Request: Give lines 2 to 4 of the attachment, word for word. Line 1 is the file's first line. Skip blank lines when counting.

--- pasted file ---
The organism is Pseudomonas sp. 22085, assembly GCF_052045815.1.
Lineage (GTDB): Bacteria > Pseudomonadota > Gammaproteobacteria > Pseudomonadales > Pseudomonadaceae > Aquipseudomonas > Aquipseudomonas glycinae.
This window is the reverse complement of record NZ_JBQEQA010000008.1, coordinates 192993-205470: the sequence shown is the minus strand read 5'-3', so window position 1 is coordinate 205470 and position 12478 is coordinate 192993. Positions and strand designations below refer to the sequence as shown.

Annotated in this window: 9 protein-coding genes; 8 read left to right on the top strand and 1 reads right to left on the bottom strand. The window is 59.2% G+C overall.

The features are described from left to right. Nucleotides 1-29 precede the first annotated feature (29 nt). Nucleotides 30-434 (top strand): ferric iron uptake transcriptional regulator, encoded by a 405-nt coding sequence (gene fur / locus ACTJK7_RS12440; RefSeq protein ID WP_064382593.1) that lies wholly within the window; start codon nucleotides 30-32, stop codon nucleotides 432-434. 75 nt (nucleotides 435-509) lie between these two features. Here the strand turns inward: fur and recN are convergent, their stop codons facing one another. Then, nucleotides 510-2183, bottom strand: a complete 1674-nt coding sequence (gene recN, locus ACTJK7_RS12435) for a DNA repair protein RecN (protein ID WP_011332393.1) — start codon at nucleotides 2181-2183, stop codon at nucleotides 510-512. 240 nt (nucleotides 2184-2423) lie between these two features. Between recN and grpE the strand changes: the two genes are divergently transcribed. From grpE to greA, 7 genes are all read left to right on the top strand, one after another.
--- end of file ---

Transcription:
Lineage (GTDB): Bacteria > Pseudomonadota > Gammaproteobacteria > Pseudomonadales > Pseudomonadaceae > Aquipseudomonas > Aquipseudomonas glycinae.
This window is the reverse complement of record NZ_JBQEQA010000008.1, coordinates 192993-205470: the sequence shown is the minus strand read 5'-3', so window position 1 is coordinate 205470 and position 12478 is coordinate 192993. Positions and strand designations below refer to the sequence as shown.

Annotated in this window: 9 protein-coding genes; 8 read left to right on the top strand and 1 reads right to left on the bottom strand. The window is 59.2% G+C overall.